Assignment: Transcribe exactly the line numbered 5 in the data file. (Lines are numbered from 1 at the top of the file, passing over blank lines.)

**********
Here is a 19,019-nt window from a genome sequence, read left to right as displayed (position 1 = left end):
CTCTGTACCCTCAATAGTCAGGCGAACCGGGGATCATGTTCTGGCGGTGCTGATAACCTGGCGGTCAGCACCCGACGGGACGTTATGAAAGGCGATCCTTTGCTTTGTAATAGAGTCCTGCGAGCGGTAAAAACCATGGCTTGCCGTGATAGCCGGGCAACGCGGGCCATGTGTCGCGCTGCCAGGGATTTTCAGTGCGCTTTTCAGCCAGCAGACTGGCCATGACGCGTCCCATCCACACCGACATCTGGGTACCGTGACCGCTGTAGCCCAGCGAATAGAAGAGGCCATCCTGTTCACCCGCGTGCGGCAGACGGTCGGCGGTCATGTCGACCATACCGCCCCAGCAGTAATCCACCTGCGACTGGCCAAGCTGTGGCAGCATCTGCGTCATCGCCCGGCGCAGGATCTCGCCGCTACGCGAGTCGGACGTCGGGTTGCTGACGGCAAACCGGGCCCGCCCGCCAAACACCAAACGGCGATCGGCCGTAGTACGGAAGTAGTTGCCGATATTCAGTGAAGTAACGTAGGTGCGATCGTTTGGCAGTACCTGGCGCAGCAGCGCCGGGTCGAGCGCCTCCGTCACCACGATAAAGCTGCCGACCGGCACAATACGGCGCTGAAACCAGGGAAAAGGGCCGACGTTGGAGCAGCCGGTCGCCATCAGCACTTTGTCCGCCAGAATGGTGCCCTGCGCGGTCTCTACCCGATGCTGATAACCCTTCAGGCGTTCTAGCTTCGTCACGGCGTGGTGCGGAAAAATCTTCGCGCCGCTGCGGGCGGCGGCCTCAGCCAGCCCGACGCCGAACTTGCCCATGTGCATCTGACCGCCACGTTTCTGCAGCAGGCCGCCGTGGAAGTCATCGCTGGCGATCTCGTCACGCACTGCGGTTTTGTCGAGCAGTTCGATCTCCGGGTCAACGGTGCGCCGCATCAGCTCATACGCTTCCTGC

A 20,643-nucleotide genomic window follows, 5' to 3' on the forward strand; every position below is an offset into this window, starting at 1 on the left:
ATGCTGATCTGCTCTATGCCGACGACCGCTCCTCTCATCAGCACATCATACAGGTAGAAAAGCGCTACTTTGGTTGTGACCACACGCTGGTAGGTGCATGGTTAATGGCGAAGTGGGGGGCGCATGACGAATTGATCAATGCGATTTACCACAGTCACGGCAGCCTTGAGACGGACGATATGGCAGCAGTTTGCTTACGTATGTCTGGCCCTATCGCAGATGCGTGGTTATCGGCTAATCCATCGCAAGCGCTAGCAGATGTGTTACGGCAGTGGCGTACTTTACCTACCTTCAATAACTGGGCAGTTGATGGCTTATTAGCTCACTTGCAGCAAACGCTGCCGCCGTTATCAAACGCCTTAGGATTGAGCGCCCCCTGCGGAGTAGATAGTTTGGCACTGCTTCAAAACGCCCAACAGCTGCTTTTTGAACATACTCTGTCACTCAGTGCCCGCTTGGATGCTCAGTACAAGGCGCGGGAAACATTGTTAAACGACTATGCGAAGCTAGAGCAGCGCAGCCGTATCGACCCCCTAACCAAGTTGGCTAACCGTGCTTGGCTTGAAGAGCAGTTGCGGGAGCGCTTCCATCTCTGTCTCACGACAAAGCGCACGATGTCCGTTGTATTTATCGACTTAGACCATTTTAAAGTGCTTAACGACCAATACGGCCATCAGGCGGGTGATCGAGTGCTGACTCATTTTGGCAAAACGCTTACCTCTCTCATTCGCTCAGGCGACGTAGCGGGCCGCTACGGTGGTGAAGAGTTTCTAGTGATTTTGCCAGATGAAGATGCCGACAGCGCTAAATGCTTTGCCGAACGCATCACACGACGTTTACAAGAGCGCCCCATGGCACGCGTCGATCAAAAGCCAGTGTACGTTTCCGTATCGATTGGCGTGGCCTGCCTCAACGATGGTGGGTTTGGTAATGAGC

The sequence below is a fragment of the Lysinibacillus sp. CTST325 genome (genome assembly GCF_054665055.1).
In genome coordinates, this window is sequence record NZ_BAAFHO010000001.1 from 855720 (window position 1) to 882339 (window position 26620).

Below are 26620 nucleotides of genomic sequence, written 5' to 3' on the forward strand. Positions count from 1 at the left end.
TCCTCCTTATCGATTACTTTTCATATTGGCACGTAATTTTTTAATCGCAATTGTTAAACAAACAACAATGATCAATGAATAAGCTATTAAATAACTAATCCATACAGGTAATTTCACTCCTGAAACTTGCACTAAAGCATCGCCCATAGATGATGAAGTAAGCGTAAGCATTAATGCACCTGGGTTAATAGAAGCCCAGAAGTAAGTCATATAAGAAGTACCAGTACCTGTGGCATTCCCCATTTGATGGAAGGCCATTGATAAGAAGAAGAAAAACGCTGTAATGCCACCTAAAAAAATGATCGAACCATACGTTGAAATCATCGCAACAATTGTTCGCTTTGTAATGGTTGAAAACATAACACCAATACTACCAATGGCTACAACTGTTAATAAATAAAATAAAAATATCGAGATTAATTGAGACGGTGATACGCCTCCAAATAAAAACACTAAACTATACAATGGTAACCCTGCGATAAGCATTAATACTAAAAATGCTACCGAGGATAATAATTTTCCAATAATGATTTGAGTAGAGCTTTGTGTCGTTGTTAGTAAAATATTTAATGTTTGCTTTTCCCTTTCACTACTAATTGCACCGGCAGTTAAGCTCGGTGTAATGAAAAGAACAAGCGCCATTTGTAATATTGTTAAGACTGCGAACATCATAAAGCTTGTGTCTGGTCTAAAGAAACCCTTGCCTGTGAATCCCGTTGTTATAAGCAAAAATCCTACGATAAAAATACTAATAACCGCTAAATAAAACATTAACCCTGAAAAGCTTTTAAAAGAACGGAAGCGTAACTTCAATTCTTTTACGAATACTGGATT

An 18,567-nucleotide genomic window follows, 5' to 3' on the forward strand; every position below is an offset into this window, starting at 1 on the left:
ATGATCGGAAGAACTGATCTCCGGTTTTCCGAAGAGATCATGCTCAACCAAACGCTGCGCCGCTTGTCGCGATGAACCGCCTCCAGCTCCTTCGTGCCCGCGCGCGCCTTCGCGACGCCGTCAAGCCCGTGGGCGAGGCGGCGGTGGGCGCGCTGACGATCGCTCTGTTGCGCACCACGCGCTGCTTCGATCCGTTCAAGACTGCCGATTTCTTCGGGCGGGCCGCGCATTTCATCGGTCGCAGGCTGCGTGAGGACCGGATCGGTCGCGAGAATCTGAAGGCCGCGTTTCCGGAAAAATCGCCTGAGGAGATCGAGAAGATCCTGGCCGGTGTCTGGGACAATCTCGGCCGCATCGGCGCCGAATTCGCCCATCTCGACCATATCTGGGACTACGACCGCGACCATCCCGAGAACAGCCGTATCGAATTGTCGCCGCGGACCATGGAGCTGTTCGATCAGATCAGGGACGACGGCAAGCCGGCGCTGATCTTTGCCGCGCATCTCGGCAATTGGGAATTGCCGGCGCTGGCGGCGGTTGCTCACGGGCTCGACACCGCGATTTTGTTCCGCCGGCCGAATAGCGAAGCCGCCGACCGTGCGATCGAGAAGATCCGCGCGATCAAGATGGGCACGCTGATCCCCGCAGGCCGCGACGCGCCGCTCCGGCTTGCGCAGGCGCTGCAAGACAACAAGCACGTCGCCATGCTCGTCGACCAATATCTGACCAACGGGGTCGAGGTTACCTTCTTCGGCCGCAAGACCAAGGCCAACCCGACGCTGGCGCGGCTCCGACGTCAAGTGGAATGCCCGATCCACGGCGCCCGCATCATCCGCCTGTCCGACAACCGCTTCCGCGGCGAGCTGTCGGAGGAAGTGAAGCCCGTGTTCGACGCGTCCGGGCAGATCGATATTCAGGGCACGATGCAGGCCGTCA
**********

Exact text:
The sequence below is a fragment of the Lysinibacillus sp. CTST325 genome (genome assembly GCF_054665055.1).